■ Edema may be very significant, particularly when face or
genitalia are involved.
■ Person may have history of previous reaction to agent
and recent exposure.
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Eczema/Atopic Dermatitis

Signs and symptoms:


Redness
Pruritus
Scratching
Skin lesions in a person with a predisposition to
skin irritations
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ASSESSMENT FINDINGS
■ Red to red-brown, slightly scaly lesions.
■ Skin markings common.
■ Exudative
■ As sites resolve, skin pigmentation is often permanently
altered.
■ Common sites include:
Face and Neck
Upper trunk
Wrists and Hands
Flexor surfaces (folds) of knees and elbows.
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ASSESSMENT FINDINGS
■ Person also often has asthma or allergic rhinitis;
family history is often positive for asthma, rhinitis,
eczema, or other allergy problems.
■ Itching can be quite severe.
■ Sites may develop secondary infection.
■ May be triggered by changes in temperature,
emotional stress, or food allergies.
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Herpes Simplex
■ A common, contagious disease caused by the
herpes simplex virus type 1.
More prevalent in women than in men.
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ASSESSMENT FINDINGS
■ Recurrent clusters of small vesicles on erythematous
base.
■ Sites burn and sting; neuralgia often occurs.
■ Typically found on perineal and genital areas.
■ May initially follow a minor infection.
■ Later recurrences may be triggered by trauma,
stress, or sun exposure.
■ Often associated with lymphadenopathy of regional
nodes.
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Herpes Zoster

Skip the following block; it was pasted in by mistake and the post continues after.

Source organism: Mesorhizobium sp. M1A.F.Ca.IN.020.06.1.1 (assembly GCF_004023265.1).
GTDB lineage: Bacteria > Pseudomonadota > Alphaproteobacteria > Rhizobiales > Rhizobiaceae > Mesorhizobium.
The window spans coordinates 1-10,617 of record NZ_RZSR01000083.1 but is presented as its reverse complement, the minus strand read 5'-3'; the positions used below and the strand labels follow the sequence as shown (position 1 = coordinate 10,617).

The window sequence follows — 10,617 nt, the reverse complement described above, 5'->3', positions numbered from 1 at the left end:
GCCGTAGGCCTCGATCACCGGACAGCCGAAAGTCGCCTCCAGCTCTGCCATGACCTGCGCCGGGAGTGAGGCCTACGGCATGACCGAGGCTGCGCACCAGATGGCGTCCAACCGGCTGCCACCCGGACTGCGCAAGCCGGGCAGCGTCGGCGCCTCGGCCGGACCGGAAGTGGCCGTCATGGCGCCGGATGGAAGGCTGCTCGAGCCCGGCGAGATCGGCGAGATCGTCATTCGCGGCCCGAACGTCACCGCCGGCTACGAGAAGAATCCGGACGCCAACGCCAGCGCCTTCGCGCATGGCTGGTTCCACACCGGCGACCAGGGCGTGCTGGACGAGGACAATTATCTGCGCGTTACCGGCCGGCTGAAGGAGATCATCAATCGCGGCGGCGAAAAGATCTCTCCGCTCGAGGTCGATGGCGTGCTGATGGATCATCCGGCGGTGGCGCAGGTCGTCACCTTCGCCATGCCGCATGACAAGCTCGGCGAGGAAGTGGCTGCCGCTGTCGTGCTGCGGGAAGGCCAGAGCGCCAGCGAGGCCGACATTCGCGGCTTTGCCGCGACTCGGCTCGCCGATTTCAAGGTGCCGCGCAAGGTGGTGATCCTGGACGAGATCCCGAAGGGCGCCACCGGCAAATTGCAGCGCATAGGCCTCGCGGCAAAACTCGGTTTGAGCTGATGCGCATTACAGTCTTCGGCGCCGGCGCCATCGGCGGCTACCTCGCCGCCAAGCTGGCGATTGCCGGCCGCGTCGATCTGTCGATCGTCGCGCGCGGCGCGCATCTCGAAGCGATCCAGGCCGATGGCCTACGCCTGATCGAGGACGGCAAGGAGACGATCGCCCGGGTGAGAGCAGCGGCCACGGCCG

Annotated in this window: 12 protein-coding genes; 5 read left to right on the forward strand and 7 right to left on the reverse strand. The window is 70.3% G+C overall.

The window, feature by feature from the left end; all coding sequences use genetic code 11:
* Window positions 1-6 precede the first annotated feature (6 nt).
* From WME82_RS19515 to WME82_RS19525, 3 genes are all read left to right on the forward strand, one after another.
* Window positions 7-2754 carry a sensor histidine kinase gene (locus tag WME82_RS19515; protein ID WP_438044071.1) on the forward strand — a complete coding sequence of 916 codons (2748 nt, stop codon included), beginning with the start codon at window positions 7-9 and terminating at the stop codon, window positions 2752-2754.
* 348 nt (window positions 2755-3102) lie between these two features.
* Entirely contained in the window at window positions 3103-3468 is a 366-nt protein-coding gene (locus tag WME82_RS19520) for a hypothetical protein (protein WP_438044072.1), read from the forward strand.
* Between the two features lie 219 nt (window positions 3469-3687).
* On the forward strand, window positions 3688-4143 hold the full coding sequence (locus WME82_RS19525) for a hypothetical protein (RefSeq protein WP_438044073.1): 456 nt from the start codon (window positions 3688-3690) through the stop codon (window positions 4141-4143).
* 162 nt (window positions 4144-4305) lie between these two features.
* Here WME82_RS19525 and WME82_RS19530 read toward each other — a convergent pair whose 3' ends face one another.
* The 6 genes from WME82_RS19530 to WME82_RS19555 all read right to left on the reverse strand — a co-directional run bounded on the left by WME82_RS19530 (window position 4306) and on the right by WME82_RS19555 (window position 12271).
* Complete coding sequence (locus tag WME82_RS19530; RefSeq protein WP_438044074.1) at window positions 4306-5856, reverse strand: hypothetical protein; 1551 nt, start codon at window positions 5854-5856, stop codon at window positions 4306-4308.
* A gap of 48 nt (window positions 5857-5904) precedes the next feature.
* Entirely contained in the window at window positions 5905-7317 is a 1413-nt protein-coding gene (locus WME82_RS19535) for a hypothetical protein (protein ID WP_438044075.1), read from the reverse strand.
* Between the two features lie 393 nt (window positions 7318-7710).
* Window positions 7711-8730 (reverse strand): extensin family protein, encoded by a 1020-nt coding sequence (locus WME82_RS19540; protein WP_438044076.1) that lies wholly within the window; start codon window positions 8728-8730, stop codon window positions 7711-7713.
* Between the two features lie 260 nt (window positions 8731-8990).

■ Also called shingles; an acute, infectious disease


caused by the varicella zoster virus.
Postzoster neuralgia discomfort can last for
months.
Ocular involvement can lead to blindness.
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■ Pain along a nerve dermatome is often the first symptom.


■ Discomfort followed in 2 to 4 days by erythematous area
that develops papules or plaques followed by painful
grouped vesicles unilaterally along the dermatome.
■ Vesicles or bullae rupture with crusting.
■ Most common sites are face and trunk.
■ Most common in people over age 60 and those with
impaired immunity.
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Psoriasis
■ A common dermatitis that has genetic causes
and may begin at any age.
■ Silvery scales on bright red papules.
■ Scales generally thick; area beneath bleeds if scale is
removed.
■ Usually occurs on extensor surfaces of knees, elbows,
and scalp.
■ Can occur elsewhere, including between buttocks.
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Psoriasis
■ Nails may develop a stippled, “pitted” appearance
and separations.
■ Itching may be mild or severe.
■ A genetic predisposition is suggested by family
history.
■ May occur with arthritis.
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Tinea
Tinea Capitis
■ A fungal infection of the scalp.
■ Scaling, itching.
■ Dry, brittle hair.
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Tinea Corporis
■ Ringworm, a fungal skin disease occurring
anywhere on the body.
■ Ring-shaped erythematous lesions on body.
■ Central clearing.
■ Advancing border with small vesicles.
■ Pruritic.
■ Most often on exposed surfaces.
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Tinea Cruris
■ Jock itch, a fungal skin disease occurring in the
genital and anal areas in males.
■ reddened areas.
■ Central clearing.
■ Severe pruritus.
■ Intertriginous area in groin.
■ When it occurs on scalp, proper term is tinea
capitis.
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Tinea Pedis
■ Athlete’s foot, a fungal skin disease occurring in the foot.
Tinea manum occurs on the palms.
■ Exfoliating, fissuring, macerated area of erythema.
■ Sites itch, burn, and/or sting.
■ Tinea manum occurs in interdigital folds of fingers or on
palms.
■ Tinea pedis occurs in interdigital folds between toes or
on soles of feet.
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Vitiligo

■ Characterized by white patches of skin surrounded


by areas of normal pigmentation. Progresses slowly
and is more common in dark-skinned people.
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■ Irregular areas of depigmentation.


■ May have hyperpigmented border.
■ Flat, nonraised, with smooth surface.
■ Most common sites are face, hands, and feet.
■ Probably autoimmune cause; also associated with
various endocrine disorders.